April 5th, 2005
TV Turns Kids Into Bullies
By Gary Ruskin
A new study in the Archives of Pediatric and Adolescent Medicine suggests that young children who watch more television are more likely to become bullies.
“We have added bullying to the list of potential negative consequences of excessive television viewing, along with obesity, inattention, and other types of aggression,” the authors write.
The study is titled “Early Cognitive Stimulation, Emotional Support, and Television Watching as Predictors of Subsequent Bullying Among Grade-School Children.” The lead author is Frederick Zimmerman, Director of the Child Health Institute at the University of Washington.
Following is an article from Reuters about the study on TV and bullying:
The more television 4-year-old children watch the more likely they are to become bullies later on in school, a U.S. study said on Monday.
At the same time, children whose parents read to them, take them on outings and just generally pay attention to them are less likely to become bullies, said the report from the University of Washington.
Bullying can now be added “to the list of potential negative consequences of excessive television viewing along with obesity, inattention and other types of aggression,” said Frederick Zimmerman who led the research.
“Our findings suggest some steps that can be taken with children to potentially help prevent bullying. Maximizing cognitive stimulation and limiting television watching in the early years of development might reduce children’s subsequent risk of becoming bullies,” he added.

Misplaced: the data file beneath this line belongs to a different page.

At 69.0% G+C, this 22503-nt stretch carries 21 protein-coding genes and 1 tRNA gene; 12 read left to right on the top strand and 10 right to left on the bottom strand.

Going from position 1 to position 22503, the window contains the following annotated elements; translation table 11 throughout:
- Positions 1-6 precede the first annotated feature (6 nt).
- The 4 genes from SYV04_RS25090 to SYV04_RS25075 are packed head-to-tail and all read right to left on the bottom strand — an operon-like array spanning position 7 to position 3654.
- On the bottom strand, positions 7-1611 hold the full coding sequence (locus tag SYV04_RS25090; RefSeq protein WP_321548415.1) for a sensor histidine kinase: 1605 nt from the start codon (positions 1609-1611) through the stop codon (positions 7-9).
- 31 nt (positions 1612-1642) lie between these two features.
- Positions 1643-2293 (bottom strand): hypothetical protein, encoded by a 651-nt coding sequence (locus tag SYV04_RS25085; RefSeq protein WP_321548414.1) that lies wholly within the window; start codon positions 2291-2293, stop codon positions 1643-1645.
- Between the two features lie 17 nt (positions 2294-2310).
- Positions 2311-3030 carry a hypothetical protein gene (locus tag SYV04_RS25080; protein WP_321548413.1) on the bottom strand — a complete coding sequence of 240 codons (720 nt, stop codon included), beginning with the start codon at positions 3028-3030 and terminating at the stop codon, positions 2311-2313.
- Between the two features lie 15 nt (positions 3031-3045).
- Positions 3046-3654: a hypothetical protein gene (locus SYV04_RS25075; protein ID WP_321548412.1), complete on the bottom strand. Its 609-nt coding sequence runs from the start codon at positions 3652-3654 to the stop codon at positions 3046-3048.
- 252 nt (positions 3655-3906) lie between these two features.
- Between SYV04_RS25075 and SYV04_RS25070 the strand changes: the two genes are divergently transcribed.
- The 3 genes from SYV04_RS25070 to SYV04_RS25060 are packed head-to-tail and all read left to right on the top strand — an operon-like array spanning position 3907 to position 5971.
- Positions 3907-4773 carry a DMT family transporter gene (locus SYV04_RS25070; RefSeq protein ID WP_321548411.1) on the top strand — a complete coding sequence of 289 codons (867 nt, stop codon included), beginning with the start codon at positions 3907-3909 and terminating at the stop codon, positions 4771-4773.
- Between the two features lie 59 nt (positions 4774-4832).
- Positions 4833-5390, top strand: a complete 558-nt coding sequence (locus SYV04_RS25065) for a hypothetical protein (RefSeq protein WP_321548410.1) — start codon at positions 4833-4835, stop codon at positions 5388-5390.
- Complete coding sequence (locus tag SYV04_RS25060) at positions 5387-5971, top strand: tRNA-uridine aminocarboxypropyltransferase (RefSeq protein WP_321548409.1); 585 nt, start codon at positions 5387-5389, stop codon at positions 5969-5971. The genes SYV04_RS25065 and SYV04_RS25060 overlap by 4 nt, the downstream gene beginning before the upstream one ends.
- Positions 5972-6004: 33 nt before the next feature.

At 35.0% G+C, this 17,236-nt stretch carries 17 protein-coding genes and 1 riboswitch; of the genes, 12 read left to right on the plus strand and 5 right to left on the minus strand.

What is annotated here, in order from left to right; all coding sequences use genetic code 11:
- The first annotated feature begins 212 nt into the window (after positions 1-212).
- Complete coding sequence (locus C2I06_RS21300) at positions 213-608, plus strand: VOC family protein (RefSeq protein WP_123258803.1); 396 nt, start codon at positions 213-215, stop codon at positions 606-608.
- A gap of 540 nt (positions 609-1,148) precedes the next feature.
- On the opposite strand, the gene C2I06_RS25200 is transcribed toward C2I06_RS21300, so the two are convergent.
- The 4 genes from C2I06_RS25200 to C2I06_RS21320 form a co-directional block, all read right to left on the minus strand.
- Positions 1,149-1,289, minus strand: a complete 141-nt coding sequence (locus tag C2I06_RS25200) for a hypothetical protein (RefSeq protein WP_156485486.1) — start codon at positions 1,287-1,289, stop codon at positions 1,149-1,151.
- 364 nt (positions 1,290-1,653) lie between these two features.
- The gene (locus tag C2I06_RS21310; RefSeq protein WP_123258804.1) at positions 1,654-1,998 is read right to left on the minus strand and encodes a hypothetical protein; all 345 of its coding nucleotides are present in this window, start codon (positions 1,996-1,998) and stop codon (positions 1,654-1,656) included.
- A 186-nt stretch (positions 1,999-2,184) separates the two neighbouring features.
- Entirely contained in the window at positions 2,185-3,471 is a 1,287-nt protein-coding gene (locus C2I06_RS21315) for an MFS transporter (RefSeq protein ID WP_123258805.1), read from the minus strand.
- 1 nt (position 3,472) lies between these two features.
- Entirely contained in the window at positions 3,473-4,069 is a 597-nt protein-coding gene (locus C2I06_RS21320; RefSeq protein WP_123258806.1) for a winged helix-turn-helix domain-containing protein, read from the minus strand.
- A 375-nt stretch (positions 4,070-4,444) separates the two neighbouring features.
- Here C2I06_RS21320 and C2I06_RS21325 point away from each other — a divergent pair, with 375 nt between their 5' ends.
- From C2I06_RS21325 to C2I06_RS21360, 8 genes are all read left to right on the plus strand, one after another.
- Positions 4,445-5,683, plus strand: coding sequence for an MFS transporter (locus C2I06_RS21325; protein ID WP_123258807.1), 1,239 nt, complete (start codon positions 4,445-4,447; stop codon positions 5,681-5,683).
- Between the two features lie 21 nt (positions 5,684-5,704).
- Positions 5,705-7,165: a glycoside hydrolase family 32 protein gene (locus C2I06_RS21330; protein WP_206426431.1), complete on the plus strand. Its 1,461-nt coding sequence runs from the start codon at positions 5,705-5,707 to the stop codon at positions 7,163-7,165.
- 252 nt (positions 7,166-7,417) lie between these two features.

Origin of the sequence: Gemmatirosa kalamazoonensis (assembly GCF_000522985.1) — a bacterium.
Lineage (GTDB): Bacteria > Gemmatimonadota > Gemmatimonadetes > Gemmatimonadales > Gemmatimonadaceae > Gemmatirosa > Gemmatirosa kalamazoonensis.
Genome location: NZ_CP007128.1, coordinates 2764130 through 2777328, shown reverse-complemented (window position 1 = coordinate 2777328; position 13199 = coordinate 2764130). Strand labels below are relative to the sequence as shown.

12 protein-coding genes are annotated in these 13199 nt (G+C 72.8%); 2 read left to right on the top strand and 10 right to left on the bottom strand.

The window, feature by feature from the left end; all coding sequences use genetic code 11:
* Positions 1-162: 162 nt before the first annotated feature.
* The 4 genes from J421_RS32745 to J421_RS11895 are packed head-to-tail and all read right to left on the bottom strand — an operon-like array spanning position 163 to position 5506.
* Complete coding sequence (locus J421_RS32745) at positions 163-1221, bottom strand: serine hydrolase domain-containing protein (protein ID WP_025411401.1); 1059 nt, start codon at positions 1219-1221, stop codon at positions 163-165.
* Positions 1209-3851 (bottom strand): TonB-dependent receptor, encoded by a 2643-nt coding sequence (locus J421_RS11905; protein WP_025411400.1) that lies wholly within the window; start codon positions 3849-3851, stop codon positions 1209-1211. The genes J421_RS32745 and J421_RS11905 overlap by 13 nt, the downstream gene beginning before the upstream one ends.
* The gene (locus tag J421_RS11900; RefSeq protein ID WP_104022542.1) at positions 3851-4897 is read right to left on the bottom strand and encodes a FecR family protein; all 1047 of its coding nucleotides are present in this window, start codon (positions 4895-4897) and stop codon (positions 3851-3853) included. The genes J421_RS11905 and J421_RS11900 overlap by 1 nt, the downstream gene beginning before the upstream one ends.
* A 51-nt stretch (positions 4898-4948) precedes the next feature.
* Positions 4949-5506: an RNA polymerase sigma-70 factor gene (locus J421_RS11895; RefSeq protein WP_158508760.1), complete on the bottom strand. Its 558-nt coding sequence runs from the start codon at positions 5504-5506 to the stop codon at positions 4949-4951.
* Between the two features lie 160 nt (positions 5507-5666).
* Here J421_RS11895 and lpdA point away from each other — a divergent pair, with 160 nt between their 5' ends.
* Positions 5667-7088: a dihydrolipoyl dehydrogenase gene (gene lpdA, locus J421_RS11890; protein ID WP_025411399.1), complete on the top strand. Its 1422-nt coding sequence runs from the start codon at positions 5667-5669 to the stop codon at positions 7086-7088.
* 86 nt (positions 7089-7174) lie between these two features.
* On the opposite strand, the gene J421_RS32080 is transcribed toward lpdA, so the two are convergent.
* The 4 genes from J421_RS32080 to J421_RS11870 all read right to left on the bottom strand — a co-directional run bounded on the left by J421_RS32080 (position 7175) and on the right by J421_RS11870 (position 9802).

Previous research had indicated that emotional support from parents helps young children develop empathy, self-regulation and social skills, making them less likely to be bullies, said the report published in the April issue of the Archives of Pediatrics and Adolescent Medicine.
Researchers have also found that early gaps in learning and understanding may make children less competent in dealing with their peers and that violence on television leads to aggressive behavior, it added.
The Washington study reached its conclusions by looking at data from a study of 1,266 four-year-olds whose bullying—based on assessments from their mothers —was tracked at ages 6 through 11. Overall, about 13 percent the children turned out to be bullies.
The study also took into account the stimulation the children received as measured by outings, reading, playing and what role the parents played in teaching the children.
Whether the child ate meals with both parents, whether parents talked to the child while working were also measured, along with the average number of hours of television viewed.